Mystery, Opportunity, Conversation, and Grace By Scarlett Stough

“Let your conversation be always full of grace, seasoned with salt….,” the apostle Paul wrote to the church at Colosse (Colossians 4:6). I would love to be obedient to this exhortation! But I find myself more often than not saying words that are by no means gracious and often served without the “salt.”

I want to be perfect in my speech. James wrote, “If anyone considers himself religious and yet does not keep a tight rein on his tongue, he deceives himself and his religion is worthless (James 1:26.) Oops! It is so much easier just to not say anything, than it is to rein in that tongue! But James also gave us a little encouragement, saying that “no man can tame the tongue (James 3:8.)” How is that encouraging? It tells me that we are all struggling with the problem of taming the tongue. It also tells me that if I want someone else to give me a break when my tongue gives in to that “restless evil, full of poison,” I had better be willing to overlook or forgive that lapse in someone else’s tongue.

James warns those who teach that we will be held accountable and judged more strictly than those who do not (James 3:1-2). Some do have to teach; and everyone who is maturing in Christian living is expected to grow into the ability to teach something, even if by example rather than by words (Hebrews 5:12-14; Titus 2:3-5; I Peter 3:1-2).

Back to Colossians: The word translated “conversation” in the NIV is from the Greek word “logos” which means “an expression of thought” and has been translated with a variety of English words. It can refer to ordinary conversation, but is often used in the Bible to refer to God’s message, his “expression of thought,” and as a proper name referring to Jesus.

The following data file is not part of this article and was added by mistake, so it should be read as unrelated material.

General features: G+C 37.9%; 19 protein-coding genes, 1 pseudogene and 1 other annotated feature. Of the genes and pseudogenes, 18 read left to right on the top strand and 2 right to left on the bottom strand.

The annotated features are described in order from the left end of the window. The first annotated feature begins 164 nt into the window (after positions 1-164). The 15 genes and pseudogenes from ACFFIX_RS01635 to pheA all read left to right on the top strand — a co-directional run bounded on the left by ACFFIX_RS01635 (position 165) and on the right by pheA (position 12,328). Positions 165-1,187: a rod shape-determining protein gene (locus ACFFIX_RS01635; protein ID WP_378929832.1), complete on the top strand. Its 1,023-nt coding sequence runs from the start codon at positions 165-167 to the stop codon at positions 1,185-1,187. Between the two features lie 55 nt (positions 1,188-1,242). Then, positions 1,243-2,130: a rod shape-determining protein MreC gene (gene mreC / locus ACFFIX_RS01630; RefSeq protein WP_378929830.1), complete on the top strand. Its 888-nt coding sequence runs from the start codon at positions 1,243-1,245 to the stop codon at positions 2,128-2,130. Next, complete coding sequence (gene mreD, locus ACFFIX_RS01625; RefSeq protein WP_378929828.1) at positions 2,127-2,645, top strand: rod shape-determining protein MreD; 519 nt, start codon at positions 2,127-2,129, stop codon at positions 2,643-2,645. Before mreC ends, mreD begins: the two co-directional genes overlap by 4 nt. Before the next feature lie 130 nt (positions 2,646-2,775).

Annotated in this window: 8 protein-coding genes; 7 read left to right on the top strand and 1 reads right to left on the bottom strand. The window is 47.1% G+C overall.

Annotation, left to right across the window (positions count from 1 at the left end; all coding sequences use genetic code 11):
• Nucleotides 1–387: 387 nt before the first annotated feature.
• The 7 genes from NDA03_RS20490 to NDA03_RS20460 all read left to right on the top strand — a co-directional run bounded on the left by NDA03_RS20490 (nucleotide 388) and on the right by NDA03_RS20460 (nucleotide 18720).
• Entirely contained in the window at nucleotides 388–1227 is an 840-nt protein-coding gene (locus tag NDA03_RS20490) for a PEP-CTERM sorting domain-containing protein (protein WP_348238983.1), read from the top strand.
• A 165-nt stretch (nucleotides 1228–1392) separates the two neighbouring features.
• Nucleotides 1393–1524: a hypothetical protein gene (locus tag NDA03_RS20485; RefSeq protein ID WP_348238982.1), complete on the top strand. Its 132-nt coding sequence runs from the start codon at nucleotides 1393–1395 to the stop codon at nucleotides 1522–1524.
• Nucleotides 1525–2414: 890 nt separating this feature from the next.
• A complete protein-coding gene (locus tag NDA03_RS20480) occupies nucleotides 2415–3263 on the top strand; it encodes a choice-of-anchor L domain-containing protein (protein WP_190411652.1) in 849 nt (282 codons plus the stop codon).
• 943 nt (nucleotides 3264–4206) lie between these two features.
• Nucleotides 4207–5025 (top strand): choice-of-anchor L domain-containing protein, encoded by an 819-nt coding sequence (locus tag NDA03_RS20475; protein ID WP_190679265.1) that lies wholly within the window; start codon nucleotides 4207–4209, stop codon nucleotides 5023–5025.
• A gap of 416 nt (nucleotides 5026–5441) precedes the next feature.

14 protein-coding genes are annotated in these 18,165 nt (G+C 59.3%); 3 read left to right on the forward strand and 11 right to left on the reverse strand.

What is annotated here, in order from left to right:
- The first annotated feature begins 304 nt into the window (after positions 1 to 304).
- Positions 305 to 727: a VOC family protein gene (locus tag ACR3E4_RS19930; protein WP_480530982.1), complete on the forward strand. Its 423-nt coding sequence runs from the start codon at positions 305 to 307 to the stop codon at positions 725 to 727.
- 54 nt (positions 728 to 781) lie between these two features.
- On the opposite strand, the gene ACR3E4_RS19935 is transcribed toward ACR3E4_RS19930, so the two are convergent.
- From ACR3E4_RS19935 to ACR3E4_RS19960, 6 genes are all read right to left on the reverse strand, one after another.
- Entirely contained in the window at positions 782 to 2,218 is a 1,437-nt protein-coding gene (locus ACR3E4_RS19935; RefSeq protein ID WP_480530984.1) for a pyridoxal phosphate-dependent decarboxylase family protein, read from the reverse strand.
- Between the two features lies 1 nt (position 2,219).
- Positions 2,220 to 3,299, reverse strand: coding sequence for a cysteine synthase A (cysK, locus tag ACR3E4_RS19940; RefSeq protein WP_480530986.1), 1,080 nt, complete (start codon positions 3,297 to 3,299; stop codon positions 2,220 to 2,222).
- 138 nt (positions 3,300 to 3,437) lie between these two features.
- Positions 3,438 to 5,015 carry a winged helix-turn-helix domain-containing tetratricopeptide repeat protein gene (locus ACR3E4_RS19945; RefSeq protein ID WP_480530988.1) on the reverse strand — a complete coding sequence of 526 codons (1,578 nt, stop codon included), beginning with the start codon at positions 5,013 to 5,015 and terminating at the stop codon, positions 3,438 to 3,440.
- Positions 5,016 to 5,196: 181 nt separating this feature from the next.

When we look closer at the context of this exhortation, it is tucked into a passage about preaching the Gospel:

Devote yourselves to prayer, being watchful and thankful. And pray for us, too, that God may open a door for our message, so that we may proclaim the mystery of Christ, for which I am in chains. Pray that I may proclaim it clearly, as I should.

Be wise in the way you act toward outsiders; make the most of every opportunity. Let your conversation be always full of grace, seasoned with salt, so that you may know how to answer everyone (Colossians 4:2-6.)

I had always read that as a series of disconnected imperatives; but in the context, it is all connected to proclaiming the mystery of Christ. Certainly our everyday speech ought to be gracious no matter what the topic, but it should be even more so when we engage those who are not yet Christians in conversation. When an opportunity arises, we need to be prepared to give others the reason we have put our hope in Christ (I Peter 3:15-16).

How do we stay prepared? I don’t believe having “canned” answers, memorized with a string of scriptures, is the way to prepare. Conversations rarely go as planned.

I Peter gives us one clue: “But in your hearts set apart Jesus as Lord (I Peter 3:15.)” Our faith in Christ needs to be genuine. Our witness needs to be out of our own experience with his faithfulness.

Paul gives us another in Colossians: “Devote yourselves to prayer.” Being connected to God through prayer gives us that instant access to his help in being able to give a clear and confident answer.

Another clue is in the phrases “full of grace” and “seasoned with salt.” The answer needs to come out of a real concern for the person who has given an opportunity for that answer. Contempt for the person, an holier-than-thou attitude, or the Time of the End spiel will shut down that conversation quicker than it started.

Jesus told his disciples to not worry about what they would say when they were called upon to defend the faith in front of rulers and judges. He promised that the Holy Spirit would bring to mind at the moment what needed to be said (Luke 21:12-15.) He can do the same for us.

The more knowledge we have of the Scriptures, the more complete our understanding will be, and the more complete our explanation can be. But the newest of the new, can give an answer for their genuine hope. Having a love for God and a gratitude for his grace towards us is the biggest witness we can have to those who have not yet heard the message of the mystery of Christ.

When opportunity and grace meet in a conversation, another person may have an opportunity to have the mystery of Christ revealed and a life changed forever.

 

Volume 9 Issue 5 | Notes from Nancy | Women in Christ Commentary | Bible Study Guide | Abundance of the Heart | Exhortation | Book Review

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